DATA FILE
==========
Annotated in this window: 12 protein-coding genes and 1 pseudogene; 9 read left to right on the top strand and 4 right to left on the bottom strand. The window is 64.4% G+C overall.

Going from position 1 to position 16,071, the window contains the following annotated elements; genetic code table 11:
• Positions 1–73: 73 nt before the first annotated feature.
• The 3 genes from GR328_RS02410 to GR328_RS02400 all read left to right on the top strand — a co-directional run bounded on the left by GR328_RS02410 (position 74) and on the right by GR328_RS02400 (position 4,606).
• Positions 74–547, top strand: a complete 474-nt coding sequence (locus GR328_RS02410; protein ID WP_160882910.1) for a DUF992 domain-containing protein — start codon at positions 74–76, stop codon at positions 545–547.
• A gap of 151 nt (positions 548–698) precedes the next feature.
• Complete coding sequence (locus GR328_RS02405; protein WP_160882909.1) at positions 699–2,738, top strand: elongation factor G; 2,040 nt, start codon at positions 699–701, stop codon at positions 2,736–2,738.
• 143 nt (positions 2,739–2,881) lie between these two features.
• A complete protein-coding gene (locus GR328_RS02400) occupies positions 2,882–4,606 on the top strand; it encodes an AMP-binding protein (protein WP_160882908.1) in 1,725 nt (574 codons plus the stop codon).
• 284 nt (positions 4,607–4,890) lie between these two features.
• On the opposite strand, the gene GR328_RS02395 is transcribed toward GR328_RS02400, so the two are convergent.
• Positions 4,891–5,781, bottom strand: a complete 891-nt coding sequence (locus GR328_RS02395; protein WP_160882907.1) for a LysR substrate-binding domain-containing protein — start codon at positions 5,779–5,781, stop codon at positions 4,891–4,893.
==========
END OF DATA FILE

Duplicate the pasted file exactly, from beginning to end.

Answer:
Annotated in this window: 12 protein-coding genes and 1 pseudogene; 9 read left to right on the top strand and 4 right to left on the bottom strand. The window is 64.4% G+C overall.

Going from position 1 to position 16,071, the window contains the following annotated elements; genetic code table 11:
• Positions 1–73: 73 nt before the first annotated feature.
• The 3 genes from GR328_RS02410 to GR328_RS02400 all read left to right on the top strand — a co-directional run bounded on the left by GR328_RS02410 (position 74) and on the right by GR328_RS02400 (position 4,606).
• Positions 74–547, top strand: a complete 474-nt coding sequence (locus GR328_RS02410; protein ID WP_160882910.1) for a DUF992 domain-containing protein — start codon at positions 74–76, stop codon at positions 545–547.
• A gap of 151 nt (positions 548–698) precedes the next feature.
• Complete coding sequence (locus GR328_RS02405; protein WP_160882909.1) at positions 699–2,738, top strand: elongation factor G; 2,040 nt, start codon at positions 699–701, stop codon at positions 2,736–2,738.
• 143 nt (positions 2,739–2,881) lie between these two features.
• A complete protein-coding gene (locus GR328_RS02400) occupies positions 2,882–4,606 on the top strand; it encodes an AMP-binding protein (protein WP_160882908.1) in 1,725 nt (574 codons plus the stop codon).
• 284 nt (positions 4,607–4,890) lie between these two features.
• On the opposite strand, the gene GR328_RS02395 is transcribed toward GR328_RS02400, so the two are convergent.
• Positions 4,891–5,781, bottom strand: a complete 891-nt coding sequence (locus GR328_RS02395; protein WP_160882907.1) for a LysR substrate-binding domain-containing protein — start codon at positions 5,779–5,781, stop codon at positions 4,891–4,893.